Nov 122012
 

This is a note of the inauguration speech, done in Nov 2011:

 

Dear friends of the Republic of Užupis, dear Excellencies, dear members of the diplomatic choir,

Hereby I present you the idea of the Embassy on Survival, which is one the most important resorts within all governments of the world. Please follow my argumentation, buy you a couple of beers and enjoy the history of survival since Jesus’ survival 2010 years ago.

“Survival” is a highly philosophical term, in the ontological view it means nothing else then simply being, although the word itself gives an irritated connotation: “über-leben” in German means the meta-level above the life. This opens the window to find out, what is behind it. Looking a bit clearer to the word “survival”, it has an ethical component, which loads the term with a negative connotation and means: “being under difficult circumstances” or “live along the border to death”. Coming back to the ontological level, it means life in its real sense: “being-unlimited”. In the books of the great philosophers Heidegger and Sartre you will find long and nearly not understandable word-constructions, trying to define the ontological “a priori of being”. But as for now, enjoy your beer and let your brain hang back to your last situation of survival.

Who never felt sad and lonely? Who never went through times of darkness? Ask yourself, how did you felt in case:

–          you lost your big love?

–          you lost your job?

–          you made an nonreturnable mistake?

–          you buried your best friend?

–          you got known about cancer of a relative?

Can you feel the pain? If you cannot feel the sadness now, then order another beer and drink you back to the ontological level! And: Survive!!!

Looking to the term of survival a second time, it’s possible to see another dimension. While the terms “life” and “death” have both an absolute dimension, survival is a more procedural term. “Life is life” I remember to a famous song, even if the mission of the song was another, but it shows the totalitarian dimension of the word. Regarding “death” it’s even easier to understand its totalitarian character, because once you are dead, it’s impossible to survive. Both words are related to Totalitarism. Survival in totalitarian systems had often an existential meaning. “Death or alive!”, that was the parol under Stalin and the other murderers in the past. No choice; survival was not an officially wanted option. I often remembered to the poet and author Ossip Mandelstam, when I went through a turbulent time of illness, sadness and loneliness. Even if you didn’t read Mandelstam’s works, I recommend you to read Robert Littels “The Stalin Epigram”. I did so, and I am highly impressed, how the quite emotional poet was able to survive. Stalin personally caused pressure to him, disabled him to work, split him from his big love and finally sent him to the safe death to the Far East Russia. Mandelstam died near Vladivostok, or more exactly: he finished to survive! Compared to Mandelstam, my own situation wasn’t the half difficult. No totalitarian pressure, just psychological depressions due to tragic circumstances… That makes a big difference!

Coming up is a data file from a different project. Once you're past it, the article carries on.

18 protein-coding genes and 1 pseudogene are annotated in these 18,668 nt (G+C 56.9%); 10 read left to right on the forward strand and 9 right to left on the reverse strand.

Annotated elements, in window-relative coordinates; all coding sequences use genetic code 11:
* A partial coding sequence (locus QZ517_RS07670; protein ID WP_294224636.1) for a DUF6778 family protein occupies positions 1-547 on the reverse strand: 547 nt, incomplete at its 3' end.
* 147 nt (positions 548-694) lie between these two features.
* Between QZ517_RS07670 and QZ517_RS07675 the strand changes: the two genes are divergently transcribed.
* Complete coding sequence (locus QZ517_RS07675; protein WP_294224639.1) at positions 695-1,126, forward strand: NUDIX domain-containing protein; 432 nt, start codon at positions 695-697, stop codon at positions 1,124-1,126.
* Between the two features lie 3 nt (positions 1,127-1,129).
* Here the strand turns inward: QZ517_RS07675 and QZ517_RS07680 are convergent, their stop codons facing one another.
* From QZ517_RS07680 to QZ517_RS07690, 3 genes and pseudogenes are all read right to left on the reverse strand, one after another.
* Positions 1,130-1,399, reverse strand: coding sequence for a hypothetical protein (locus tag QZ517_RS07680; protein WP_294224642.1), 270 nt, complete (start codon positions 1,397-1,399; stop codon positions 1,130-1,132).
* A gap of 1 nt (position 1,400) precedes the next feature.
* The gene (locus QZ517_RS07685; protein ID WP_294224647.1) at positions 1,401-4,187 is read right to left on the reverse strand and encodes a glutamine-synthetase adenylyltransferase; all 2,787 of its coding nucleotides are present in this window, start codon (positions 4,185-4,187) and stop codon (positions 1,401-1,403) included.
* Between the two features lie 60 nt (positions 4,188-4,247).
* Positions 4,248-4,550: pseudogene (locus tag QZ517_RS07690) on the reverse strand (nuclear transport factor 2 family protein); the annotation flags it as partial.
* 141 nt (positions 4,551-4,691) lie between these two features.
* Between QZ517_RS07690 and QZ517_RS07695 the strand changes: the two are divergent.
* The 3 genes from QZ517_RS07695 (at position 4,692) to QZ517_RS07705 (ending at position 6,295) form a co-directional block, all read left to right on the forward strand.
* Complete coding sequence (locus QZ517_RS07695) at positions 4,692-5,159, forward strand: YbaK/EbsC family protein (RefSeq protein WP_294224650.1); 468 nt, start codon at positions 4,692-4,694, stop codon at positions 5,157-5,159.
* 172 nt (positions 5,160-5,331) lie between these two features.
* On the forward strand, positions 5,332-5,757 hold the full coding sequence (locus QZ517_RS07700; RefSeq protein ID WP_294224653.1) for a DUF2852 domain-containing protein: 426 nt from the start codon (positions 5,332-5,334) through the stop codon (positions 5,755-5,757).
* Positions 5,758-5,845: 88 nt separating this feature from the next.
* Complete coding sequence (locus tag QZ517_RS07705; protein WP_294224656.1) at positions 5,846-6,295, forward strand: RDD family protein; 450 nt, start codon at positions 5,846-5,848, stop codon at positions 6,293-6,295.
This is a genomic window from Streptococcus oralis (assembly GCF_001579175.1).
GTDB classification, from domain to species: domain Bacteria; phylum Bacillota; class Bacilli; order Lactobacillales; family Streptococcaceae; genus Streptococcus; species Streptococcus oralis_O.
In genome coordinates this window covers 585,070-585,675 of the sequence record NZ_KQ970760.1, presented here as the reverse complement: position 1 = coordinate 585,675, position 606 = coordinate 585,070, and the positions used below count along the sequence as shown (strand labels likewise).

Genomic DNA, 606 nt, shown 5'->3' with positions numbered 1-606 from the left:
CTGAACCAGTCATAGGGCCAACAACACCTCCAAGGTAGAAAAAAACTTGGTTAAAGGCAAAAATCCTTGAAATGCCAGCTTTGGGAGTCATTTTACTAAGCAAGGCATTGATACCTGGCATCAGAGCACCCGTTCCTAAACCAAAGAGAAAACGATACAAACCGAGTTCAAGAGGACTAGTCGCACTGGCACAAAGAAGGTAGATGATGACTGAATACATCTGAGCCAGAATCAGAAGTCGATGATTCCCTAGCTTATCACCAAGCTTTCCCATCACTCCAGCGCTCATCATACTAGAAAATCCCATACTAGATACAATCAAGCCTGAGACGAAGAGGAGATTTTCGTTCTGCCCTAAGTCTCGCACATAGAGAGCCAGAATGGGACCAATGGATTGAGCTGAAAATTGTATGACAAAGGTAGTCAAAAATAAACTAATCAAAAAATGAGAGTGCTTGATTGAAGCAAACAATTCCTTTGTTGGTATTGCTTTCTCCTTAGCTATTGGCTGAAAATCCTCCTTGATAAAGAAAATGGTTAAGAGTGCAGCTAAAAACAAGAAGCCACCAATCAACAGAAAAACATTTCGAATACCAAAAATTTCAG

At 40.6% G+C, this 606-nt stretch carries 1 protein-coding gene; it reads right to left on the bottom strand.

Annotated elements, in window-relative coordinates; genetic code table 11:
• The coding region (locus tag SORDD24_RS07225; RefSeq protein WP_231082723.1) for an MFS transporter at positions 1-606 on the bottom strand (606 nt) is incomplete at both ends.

Survival is – so to seen – a term of freedom: to make a choice for life, even if it’s hard. As Ambassador on Survival I see my job in giving the people of the Republic of Užupis a philosophical base to understand the difference between the totalitarian word-couple “life and death” and the freedom-term “survival”. Nearby to the Republic of Užupis you will find a best practice example for understanding the difference. The neighboring Republic of Belarus still executes the death penalty, you see exactly, what I mean: death or alive, no chance for survival. A bit more tricky to understand, but simply the existence of Belarusian persons in political exile shows exactly, what I mean with survival as a term of freedom. My friends Pavel, Andrei and others had no chance to survive in Belarus, but abroad in freedom. I want to remind you to a complete university in exile (EGU), in the neighboring city of Vilnius.

I am happy and proud the same time to hold the flag of the free and independent Republic of Užupis in all those Winds of Change, whenever freedom is in danger, in order to enable survival for the citizen of Užupis. Survival is at least each ones choice to live in freedom. “Being unlimited” to stress Heideggers term, in the limited time we all got as a present to live on this planet earth. So let’s live now and cheerz for more beers. But don’t forget: each beer brings us closer to death, but it may help to survive this tragic moment…

Mirko Sennewald, Užupis ambassador to Survival